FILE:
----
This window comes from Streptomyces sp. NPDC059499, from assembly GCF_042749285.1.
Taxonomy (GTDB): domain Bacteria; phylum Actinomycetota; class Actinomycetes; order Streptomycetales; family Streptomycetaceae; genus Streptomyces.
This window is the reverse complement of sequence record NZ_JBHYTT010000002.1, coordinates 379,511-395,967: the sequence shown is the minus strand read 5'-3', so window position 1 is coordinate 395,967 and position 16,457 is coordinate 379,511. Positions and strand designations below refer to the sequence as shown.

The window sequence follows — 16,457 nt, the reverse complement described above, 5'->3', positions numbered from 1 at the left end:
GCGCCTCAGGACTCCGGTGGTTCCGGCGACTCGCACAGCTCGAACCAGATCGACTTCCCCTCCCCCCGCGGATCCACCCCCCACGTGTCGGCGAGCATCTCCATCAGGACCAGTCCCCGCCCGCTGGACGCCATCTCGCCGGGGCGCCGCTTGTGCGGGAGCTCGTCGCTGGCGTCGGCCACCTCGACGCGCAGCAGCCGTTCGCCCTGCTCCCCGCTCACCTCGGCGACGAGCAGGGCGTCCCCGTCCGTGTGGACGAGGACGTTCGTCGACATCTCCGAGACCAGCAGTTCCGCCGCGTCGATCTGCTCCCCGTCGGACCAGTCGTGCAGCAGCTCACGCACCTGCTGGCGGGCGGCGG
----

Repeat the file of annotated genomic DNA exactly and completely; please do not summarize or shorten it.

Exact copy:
This window comes from Streptomyces sp. NPDC059499, from assembly GCF_042749285.1.
Taxonomy (GTDB): domain Bacteria; phylum Actinomycetota; class Actinomycetes; order Streptomycetales; family Streptomycetaceae; genus Streptomyces.
This window is the reverse complement of sequence record NZ_JBHYTT010000002.1, coordinates 379,511-395,967: the sequence shown is the minus strand read 5'-3', so window position 1 is coordinate 395,967 and position 16,457 is coordinate 379,511. Positions and strand designations below refer to the sequence as shown.

The window sequence follows — 16,457 nt, the reverse complement described above, 5'->3', positions numbered from 1 at the left end:
GCGCCTCAGGACTCCGGTGGTTCCGGCGACTCGCACAGCTCGAACCAGATCGACTTCCCCTCCCCCCGCGGATCCACCCCCCACGTGTCGGCGAGCATCTCCATCAGGACCAGTCCCCGCCCGCTGGACGCCATCTCGCCGGGGCGCCGCTTGTGCGGGAGCTCGTCGCTGGCGTCGGCCACCTCGACGCGCAGCAGCCGTTCGCCCTGCTCCCCGCTCACCTCGGCGACGAGCAGGGCGTCCCCGTCCGTGTGGACGAGGACGTTCGTCGACATCTCCGAGACCAGCAGTTCCGCCGCGTCGATCTGCTCCCCGTCGGACCAGTCGTGCAGCAGCTCACGCACCTGCTGGCGGGCGGCGG